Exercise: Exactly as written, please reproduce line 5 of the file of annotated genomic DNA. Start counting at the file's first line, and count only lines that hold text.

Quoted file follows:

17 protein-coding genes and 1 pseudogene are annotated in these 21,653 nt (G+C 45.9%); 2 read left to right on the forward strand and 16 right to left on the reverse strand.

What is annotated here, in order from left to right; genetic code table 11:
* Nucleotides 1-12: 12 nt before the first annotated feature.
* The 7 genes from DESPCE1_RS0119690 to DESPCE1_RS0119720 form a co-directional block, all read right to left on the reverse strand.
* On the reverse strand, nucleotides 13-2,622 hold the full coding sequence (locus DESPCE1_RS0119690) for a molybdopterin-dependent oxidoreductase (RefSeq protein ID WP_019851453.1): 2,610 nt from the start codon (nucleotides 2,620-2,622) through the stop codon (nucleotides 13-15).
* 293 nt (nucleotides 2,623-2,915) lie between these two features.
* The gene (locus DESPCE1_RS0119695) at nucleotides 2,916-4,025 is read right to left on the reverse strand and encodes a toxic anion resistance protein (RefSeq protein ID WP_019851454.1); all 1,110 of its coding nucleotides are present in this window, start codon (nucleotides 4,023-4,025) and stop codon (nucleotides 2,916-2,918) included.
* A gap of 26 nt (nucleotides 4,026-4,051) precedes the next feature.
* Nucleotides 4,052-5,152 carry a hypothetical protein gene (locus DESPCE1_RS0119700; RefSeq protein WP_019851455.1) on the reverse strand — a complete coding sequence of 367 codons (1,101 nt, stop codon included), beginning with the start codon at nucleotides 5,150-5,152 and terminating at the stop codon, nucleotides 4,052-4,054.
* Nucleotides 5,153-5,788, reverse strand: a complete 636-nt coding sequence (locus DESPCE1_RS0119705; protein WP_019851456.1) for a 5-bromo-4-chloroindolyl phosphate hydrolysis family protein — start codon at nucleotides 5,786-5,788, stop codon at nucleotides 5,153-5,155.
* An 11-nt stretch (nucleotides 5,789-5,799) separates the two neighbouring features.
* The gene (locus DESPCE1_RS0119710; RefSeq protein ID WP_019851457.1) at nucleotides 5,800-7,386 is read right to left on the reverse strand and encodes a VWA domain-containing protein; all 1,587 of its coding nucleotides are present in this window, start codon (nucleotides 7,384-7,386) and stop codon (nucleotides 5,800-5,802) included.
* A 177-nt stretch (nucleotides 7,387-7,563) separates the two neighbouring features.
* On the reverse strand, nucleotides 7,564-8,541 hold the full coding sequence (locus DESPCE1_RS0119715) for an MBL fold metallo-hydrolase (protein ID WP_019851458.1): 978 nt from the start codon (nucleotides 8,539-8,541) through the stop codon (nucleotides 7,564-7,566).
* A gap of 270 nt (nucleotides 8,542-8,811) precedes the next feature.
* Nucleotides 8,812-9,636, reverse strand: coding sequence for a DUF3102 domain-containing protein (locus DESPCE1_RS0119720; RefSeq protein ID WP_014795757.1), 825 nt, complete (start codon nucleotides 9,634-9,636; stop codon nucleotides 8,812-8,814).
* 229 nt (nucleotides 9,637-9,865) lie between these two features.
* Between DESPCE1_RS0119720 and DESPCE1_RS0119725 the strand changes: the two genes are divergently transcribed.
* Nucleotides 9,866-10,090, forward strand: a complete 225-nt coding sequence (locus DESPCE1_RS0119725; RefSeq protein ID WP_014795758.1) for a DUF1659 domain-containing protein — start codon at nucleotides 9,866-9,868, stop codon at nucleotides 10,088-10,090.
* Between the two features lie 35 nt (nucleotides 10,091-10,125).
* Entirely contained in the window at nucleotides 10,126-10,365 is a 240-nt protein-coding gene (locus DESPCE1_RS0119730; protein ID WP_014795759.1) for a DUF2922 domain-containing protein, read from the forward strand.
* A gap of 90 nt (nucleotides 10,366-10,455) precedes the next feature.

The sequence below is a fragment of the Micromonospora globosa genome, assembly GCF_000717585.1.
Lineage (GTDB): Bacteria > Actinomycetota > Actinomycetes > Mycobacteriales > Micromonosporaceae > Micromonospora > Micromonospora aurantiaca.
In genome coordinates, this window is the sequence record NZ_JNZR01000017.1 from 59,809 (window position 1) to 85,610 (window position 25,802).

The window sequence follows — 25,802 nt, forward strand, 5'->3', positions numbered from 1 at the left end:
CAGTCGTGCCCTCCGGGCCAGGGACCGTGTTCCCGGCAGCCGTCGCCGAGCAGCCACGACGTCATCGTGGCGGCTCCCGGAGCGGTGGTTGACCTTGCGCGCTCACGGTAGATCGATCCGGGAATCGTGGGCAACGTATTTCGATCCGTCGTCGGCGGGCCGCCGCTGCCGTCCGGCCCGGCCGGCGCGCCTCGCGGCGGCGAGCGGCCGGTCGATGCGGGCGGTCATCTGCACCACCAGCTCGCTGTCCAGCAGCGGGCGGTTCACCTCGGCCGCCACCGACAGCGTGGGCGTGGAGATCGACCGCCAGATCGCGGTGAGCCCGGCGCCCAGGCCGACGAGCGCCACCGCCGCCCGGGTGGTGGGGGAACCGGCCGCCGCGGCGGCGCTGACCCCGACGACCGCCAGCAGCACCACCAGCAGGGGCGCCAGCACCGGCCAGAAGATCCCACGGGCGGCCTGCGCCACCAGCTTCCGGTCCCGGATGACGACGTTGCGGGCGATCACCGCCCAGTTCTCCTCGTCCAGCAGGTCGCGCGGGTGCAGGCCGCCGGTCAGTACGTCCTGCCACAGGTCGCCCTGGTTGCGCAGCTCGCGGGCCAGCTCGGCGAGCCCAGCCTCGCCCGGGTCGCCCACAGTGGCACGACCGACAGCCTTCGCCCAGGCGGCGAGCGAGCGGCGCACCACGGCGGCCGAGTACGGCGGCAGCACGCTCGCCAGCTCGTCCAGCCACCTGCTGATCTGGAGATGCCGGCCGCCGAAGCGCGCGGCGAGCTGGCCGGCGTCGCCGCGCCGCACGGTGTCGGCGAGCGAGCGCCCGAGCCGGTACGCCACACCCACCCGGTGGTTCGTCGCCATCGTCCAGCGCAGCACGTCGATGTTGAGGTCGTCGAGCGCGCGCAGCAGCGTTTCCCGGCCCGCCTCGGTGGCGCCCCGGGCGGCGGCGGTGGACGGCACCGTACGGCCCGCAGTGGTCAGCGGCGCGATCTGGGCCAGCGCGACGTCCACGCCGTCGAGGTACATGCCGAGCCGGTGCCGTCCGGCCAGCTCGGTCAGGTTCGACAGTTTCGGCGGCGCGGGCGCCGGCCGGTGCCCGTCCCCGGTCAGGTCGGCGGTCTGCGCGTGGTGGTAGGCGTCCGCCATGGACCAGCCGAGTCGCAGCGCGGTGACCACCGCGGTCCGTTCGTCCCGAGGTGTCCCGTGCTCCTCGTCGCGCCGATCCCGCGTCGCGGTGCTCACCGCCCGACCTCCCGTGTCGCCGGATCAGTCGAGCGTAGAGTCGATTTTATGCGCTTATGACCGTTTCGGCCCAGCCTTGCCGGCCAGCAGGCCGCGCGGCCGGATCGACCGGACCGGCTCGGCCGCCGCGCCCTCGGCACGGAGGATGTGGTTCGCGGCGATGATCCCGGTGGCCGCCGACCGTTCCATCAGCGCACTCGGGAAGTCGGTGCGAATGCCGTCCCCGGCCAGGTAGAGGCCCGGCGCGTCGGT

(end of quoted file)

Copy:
* On the reverse strand, nucleotides 13-2,622 hold the full coding sequence (locus DESPCE1_RS0119690) for a molybdopterin-dependent oxidoreductase (RefSeq protein ID WP_019851453.1): 2,610 nt from the start codon (nucleotides 2,620-2,622) through the stop codon (nucleotides 13-15).